A browser plugin called WhoIsLive is looking to make the experience of Web browsing a whole lot more social — adding live chat and more to sites that didn't have it previously. The idea is sound, and could be either awesome or awkward, depending on what site you're on. Here's how it works.
Because WhoIsLive is a plugin for your browser (it looks like the service currently supports Firefox, Internet Explorer and Chrome), it doesn't need to get the permission of individual websites. An app for Facebook, for instance, would have to work within the site's privacy requirements, such as they are. Not WhoIsLive. WhoIsLive doesn't play by the rules.
So, say you're looking at Facebook, or your favorite tech blog or some embarrassing porn website. If other folks using WhoIsLive are looking at the same page, you'll be able to see them, send them status updates and even chat in real-time.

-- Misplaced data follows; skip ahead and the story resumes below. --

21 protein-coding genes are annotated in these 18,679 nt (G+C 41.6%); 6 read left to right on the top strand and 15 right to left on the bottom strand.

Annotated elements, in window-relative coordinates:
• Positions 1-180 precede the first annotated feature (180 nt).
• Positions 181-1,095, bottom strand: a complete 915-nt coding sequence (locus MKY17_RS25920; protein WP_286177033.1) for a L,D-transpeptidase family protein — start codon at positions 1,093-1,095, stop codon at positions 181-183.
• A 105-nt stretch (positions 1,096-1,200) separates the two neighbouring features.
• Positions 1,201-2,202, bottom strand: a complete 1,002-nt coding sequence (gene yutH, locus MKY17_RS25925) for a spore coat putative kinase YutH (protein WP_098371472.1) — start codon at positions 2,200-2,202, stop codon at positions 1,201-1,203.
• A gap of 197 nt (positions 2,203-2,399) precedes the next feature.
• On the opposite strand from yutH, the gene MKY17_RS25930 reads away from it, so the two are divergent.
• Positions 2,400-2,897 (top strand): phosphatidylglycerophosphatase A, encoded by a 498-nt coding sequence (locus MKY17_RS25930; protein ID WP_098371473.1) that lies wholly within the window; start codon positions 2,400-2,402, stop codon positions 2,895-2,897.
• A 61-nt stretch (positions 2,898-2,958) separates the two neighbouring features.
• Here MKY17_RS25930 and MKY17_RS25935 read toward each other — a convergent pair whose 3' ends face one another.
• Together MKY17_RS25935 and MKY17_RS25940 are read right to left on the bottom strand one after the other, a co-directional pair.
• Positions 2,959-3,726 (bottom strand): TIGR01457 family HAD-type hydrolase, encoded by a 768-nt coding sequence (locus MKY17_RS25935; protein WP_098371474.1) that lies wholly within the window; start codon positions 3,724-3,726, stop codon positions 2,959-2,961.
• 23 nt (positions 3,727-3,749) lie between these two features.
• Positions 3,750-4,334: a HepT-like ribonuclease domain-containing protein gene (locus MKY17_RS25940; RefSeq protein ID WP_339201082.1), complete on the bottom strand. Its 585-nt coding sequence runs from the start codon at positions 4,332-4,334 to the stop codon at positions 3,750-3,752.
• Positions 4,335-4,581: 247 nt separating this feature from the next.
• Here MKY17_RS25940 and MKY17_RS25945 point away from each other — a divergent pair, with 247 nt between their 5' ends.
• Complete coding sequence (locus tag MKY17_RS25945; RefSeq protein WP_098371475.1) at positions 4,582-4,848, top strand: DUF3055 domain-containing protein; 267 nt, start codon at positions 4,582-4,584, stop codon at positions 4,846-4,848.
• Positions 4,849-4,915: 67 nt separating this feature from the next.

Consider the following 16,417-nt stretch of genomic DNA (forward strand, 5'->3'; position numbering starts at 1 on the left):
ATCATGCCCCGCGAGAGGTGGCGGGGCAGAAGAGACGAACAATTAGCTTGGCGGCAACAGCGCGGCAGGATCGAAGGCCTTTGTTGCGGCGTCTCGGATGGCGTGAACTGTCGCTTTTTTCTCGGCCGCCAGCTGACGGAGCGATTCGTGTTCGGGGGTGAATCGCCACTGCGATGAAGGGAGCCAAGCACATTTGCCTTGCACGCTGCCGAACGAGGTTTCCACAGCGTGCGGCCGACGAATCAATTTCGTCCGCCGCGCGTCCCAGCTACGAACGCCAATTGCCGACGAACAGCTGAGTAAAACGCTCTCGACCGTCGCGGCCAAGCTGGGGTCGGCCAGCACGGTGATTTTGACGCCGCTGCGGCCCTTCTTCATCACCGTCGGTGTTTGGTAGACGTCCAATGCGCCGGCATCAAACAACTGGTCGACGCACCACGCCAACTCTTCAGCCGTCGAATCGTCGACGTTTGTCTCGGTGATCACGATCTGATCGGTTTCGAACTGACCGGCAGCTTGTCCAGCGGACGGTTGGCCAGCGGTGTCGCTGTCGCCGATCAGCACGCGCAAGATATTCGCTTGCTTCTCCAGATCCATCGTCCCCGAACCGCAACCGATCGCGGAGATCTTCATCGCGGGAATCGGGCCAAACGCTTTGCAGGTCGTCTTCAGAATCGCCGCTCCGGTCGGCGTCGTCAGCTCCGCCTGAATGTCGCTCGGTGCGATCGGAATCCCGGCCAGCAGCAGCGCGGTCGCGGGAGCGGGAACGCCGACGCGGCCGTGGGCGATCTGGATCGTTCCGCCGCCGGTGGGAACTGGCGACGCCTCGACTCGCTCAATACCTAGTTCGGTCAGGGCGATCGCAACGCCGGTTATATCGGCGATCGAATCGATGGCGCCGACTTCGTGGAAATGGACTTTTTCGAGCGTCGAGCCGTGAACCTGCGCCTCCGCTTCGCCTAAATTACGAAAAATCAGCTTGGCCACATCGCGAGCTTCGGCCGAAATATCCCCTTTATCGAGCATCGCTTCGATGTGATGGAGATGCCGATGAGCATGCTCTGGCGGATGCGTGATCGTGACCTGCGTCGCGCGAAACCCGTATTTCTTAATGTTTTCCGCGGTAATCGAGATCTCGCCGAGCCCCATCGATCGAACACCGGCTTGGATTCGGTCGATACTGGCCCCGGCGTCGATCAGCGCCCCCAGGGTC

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In a lot of ways this could be really cool and useful. Folks could engage one another over the review of a new gadget, or discuss a recipe or album release or anything at all. Of course, just how useful it really is depends on how many people use it, as WhoIsLive users can only interact with others on the service.
Just think of all the new friends you could meet with similar interests! Say, that girl with the cute buddy icon is into the same conceptual cooking gadgets as you are! And hey, maybe you're not the only one with a fascination for bizarre vending machines! And lo, the world's not so big and scary after all.